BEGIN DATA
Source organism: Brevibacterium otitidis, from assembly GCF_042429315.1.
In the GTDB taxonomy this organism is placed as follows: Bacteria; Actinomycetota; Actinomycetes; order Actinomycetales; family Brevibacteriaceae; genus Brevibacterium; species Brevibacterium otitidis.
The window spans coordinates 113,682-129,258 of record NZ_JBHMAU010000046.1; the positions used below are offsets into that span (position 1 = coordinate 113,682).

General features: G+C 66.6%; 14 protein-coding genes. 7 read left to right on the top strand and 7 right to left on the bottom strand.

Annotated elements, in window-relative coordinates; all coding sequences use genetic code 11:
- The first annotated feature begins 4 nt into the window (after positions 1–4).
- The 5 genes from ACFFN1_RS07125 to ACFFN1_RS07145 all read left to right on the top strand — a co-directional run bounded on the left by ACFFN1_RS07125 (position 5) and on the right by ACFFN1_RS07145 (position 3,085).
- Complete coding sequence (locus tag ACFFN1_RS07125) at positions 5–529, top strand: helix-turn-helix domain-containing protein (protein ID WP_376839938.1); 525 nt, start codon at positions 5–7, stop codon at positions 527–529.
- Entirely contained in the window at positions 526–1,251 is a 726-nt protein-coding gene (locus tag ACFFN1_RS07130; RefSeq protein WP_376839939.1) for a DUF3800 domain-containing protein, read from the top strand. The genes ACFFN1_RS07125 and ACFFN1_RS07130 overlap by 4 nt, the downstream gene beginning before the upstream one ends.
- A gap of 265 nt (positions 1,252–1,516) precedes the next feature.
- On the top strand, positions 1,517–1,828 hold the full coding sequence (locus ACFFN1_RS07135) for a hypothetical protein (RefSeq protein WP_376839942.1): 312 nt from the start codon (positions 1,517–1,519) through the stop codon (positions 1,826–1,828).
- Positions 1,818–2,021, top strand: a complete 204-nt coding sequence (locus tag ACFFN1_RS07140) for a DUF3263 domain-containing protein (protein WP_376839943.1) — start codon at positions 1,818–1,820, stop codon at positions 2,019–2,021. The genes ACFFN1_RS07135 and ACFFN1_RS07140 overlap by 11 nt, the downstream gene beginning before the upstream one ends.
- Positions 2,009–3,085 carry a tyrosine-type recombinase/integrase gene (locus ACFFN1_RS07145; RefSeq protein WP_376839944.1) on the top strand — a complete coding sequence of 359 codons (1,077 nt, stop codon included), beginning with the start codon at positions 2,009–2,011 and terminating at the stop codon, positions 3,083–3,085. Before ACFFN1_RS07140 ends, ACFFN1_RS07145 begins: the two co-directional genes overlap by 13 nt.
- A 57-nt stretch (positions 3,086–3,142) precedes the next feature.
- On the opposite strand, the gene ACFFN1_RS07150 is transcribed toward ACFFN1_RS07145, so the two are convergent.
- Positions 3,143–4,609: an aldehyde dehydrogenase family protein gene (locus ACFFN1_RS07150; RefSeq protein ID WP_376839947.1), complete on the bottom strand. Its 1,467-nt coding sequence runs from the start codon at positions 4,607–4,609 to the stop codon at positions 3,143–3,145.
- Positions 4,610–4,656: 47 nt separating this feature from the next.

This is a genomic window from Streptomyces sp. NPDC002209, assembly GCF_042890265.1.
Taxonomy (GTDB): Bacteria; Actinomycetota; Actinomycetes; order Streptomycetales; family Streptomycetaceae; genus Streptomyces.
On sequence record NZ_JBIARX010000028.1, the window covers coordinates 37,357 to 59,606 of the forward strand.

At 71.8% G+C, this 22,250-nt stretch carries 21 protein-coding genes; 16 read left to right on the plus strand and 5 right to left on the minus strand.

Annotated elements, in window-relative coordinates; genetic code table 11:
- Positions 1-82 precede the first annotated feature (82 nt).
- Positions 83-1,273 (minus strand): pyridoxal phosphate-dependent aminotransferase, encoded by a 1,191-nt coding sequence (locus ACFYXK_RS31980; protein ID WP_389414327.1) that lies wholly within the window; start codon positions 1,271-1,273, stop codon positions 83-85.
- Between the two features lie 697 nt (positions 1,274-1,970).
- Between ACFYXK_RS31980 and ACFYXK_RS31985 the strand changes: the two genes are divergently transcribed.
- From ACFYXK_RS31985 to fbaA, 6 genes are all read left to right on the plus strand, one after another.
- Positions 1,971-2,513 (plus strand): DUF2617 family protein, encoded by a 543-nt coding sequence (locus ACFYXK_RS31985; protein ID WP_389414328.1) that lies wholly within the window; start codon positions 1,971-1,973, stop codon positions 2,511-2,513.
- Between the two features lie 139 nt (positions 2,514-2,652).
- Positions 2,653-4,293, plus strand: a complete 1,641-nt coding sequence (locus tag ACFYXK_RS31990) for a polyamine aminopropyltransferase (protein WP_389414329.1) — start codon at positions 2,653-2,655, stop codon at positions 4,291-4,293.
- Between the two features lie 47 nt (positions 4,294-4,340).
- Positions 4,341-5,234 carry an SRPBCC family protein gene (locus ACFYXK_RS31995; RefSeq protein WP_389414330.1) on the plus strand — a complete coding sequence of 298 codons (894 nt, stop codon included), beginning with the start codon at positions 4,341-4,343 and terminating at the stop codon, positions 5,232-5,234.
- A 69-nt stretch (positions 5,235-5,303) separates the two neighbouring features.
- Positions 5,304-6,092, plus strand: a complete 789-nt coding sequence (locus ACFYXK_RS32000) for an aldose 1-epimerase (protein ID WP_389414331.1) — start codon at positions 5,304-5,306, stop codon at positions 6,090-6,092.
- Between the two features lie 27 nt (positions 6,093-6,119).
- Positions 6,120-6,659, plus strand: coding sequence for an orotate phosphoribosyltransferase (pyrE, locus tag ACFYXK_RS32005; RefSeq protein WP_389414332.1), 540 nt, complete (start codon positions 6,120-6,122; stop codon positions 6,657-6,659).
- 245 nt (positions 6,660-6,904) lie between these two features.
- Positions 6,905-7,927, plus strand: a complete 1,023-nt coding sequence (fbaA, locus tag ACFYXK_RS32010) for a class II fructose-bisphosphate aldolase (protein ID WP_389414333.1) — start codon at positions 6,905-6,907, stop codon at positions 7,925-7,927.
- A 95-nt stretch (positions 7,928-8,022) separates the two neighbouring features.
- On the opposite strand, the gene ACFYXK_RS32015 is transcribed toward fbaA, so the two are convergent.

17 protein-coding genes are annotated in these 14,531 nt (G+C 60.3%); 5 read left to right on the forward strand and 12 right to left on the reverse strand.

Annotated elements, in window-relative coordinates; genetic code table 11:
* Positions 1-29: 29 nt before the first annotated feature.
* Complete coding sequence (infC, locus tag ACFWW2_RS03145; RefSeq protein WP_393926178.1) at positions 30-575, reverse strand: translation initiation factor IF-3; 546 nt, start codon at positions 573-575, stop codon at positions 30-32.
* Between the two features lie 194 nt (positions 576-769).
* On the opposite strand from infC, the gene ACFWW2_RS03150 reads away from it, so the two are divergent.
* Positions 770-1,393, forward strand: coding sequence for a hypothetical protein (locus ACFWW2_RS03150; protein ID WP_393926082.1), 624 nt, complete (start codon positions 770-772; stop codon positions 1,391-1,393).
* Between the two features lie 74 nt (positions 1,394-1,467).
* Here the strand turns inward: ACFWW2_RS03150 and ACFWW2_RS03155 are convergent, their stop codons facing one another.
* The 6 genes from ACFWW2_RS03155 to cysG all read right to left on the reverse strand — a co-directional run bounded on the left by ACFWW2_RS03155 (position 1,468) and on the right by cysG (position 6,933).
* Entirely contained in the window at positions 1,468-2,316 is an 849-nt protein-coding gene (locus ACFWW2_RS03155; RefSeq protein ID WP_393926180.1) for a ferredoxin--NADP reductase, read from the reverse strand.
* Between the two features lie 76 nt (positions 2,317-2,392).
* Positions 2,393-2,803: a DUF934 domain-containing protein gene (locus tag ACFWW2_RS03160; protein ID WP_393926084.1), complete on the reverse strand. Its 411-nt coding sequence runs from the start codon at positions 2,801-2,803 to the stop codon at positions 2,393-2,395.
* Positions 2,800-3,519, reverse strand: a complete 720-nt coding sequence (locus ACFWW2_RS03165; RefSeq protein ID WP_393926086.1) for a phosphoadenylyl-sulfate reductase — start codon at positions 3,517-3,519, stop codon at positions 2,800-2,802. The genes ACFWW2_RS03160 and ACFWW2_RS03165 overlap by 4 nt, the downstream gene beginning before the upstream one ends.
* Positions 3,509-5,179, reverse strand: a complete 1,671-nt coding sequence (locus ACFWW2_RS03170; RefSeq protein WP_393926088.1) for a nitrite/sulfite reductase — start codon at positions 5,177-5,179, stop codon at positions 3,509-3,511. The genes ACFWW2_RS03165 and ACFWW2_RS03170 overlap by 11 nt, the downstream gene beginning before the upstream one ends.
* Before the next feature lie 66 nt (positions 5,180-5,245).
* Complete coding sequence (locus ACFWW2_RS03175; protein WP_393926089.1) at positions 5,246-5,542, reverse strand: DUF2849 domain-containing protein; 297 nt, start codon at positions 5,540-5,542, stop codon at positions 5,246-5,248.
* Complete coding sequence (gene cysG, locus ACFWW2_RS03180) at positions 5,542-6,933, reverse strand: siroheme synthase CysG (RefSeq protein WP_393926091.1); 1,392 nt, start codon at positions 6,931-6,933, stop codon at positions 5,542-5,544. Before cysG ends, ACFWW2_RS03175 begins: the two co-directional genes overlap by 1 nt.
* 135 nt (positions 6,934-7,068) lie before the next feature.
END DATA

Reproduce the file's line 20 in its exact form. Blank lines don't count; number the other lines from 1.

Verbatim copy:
On sequence record NZ_JBIARX010000028.1, the window covers coordinates 37,357 to 59,606 of the forward strand.